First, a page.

I’d say it’s populist, and leave it at that.

I’d say it’s populist, and leave it at that.

Indeed.

I don’t like Ed Miliband as Labour leader. I think David would have been better.

8. Edward Carlsson Browne

Sure, Labour introduced the principle of a third off. But it was hardly a flagship policy and therefore it’s legitimate to question it – I’m not saying Miliband is personally, but it would be legitimate for him to do so.

I’d certainly argue not just that he’s right about it giving prison reform a bad name, but also that with historic underfunding of rehabilitation and the difficulty of building capacity there quickly, long sentences are a better idea – it means people are more likely to be there when the rehabilitation places come up.

Aside from punishment, the main justification for imprisonment is to protect society at large from those who break its rules. Releasing people before we do something to make them less likely to reoffend is hardly likely to accomplish that.

Obviously I’m not suggesting we could afford to lock everybody up indefinitely (or that that’d be legitimate on human rights grounds) but if we’re going to incarcerate, we may as well get the best policy outcome from it that we can.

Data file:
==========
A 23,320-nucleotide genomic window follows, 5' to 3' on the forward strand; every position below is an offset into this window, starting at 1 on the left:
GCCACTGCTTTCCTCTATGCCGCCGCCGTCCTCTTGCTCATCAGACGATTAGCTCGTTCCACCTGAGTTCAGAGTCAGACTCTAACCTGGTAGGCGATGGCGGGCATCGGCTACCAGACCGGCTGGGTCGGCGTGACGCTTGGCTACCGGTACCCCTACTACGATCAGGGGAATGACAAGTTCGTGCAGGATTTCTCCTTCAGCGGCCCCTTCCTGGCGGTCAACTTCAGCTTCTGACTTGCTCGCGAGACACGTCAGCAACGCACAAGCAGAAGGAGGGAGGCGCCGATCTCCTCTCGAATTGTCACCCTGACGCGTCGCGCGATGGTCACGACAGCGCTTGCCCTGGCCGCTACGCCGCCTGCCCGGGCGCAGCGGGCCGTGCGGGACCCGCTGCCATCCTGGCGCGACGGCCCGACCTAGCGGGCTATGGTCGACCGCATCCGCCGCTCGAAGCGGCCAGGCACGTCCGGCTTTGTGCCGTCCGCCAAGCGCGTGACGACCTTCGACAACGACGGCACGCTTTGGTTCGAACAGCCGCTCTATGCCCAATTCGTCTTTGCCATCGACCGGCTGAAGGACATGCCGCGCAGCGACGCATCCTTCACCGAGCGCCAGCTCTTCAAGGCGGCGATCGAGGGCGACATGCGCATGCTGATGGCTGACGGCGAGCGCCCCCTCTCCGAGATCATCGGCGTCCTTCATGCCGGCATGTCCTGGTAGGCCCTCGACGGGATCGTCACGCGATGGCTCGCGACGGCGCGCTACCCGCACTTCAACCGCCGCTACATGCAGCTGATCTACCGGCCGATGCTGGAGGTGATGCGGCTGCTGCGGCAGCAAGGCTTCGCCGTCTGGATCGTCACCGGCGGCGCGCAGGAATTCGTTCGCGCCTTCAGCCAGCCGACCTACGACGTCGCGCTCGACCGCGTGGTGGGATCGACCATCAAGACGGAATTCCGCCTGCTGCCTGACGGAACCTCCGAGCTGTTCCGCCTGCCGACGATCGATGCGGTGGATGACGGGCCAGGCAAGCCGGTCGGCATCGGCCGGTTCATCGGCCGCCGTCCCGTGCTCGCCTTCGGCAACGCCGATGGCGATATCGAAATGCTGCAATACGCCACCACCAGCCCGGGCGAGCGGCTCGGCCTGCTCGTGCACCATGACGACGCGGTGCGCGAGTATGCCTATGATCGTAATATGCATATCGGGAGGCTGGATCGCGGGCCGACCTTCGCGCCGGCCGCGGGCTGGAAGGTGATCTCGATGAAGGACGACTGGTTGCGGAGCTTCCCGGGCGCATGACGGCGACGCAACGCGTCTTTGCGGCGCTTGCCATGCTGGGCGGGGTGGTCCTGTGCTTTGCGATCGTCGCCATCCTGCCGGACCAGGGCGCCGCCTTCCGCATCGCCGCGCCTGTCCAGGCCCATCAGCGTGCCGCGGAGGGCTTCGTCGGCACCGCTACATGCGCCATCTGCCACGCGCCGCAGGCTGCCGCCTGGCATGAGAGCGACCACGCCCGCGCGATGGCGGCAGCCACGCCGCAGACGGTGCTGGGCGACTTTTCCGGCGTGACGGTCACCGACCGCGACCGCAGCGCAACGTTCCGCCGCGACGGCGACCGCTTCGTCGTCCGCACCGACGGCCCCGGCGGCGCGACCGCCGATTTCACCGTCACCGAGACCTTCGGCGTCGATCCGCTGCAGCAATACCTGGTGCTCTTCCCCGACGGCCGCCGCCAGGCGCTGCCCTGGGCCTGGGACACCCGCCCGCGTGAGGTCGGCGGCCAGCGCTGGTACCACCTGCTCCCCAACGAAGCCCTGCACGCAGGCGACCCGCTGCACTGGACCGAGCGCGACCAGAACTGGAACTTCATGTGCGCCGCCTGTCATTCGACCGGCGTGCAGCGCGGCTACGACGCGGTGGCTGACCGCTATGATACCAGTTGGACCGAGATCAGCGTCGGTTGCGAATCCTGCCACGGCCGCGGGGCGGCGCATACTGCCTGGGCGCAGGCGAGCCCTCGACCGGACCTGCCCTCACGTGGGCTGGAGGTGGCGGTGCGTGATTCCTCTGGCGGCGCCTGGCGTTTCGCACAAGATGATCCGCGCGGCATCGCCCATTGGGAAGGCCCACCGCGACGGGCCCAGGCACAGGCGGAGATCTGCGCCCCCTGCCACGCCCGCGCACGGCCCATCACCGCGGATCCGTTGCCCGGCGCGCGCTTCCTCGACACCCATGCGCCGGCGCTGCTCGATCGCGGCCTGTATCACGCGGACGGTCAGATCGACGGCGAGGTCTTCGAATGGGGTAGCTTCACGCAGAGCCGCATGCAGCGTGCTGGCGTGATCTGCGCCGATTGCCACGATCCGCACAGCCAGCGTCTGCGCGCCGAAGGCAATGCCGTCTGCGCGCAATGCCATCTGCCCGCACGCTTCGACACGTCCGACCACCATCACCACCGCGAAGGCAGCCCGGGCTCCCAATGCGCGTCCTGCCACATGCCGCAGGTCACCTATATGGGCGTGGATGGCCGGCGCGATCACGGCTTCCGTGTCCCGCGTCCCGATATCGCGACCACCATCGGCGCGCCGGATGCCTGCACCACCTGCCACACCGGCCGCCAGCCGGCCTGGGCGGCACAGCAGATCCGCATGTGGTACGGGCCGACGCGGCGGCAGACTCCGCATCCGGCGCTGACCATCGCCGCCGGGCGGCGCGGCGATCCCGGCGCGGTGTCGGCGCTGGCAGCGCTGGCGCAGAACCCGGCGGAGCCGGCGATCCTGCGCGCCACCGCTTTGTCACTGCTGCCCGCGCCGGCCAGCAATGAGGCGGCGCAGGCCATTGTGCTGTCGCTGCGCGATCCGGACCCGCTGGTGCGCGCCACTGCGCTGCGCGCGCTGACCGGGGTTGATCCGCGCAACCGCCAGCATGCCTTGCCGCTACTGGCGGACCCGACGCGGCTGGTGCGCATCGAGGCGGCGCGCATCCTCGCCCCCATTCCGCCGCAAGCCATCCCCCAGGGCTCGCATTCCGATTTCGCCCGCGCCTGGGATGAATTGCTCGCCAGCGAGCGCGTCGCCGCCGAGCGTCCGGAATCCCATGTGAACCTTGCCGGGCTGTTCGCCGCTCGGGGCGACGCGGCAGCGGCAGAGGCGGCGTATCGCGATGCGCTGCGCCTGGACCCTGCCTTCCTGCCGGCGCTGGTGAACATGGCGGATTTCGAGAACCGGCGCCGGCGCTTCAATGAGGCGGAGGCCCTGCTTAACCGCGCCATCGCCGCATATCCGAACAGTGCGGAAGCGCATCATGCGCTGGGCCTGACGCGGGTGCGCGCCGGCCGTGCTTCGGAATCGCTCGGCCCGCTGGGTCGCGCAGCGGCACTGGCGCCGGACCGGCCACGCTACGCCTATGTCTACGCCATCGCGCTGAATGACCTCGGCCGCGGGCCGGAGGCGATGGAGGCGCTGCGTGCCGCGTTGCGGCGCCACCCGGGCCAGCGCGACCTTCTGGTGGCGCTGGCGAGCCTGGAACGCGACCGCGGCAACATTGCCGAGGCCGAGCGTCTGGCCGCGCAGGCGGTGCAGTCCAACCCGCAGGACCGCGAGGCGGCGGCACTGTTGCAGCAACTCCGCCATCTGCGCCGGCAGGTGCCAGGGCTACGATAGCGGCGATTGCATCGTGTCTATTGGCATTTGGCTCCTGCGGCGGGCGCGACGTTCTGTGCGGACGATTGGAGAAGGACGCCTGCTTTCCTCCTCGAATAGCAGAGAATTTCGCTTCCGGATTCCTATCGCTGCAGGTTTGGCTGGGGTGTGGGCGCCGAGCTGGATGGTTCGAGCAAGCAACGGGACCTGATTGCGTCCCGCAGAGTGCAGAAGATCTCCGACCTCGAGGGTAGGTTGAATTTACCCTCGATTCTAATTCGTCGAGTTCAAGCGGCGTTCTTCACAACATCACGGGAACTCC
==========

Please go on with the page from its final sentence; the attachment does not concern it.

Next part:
9. So Much For Subtlety

“No reduction in sentencing or leniency for serious crimes including rape.
…. Focus on rehabilitation and reform when it comes to some minor crimes …. Sounds like a sensible and populist position to take.”

I am not so sure that is sensible. What he means is that minor crimes will not be punished much if at all. Serious crimes will. What that means is an explosion in those sorts of crimes which do not attract tough penalties but have a seriously disproportionate impact on communities as young people discover that being drunk and disorderly, or beating each other up, or destroying property is essentially unpunished. And so their offending will escalate – until the gate is dropped on them and they are doing serious time for a serious crime.

This is not a good idea. Ideally all crime would be punished reliably and moderately – but with a steady increase in tariff. Not a sudden jump like this. The worst of all worlds is to punish minor crime not at all, and then major crime unexpectedly harshly.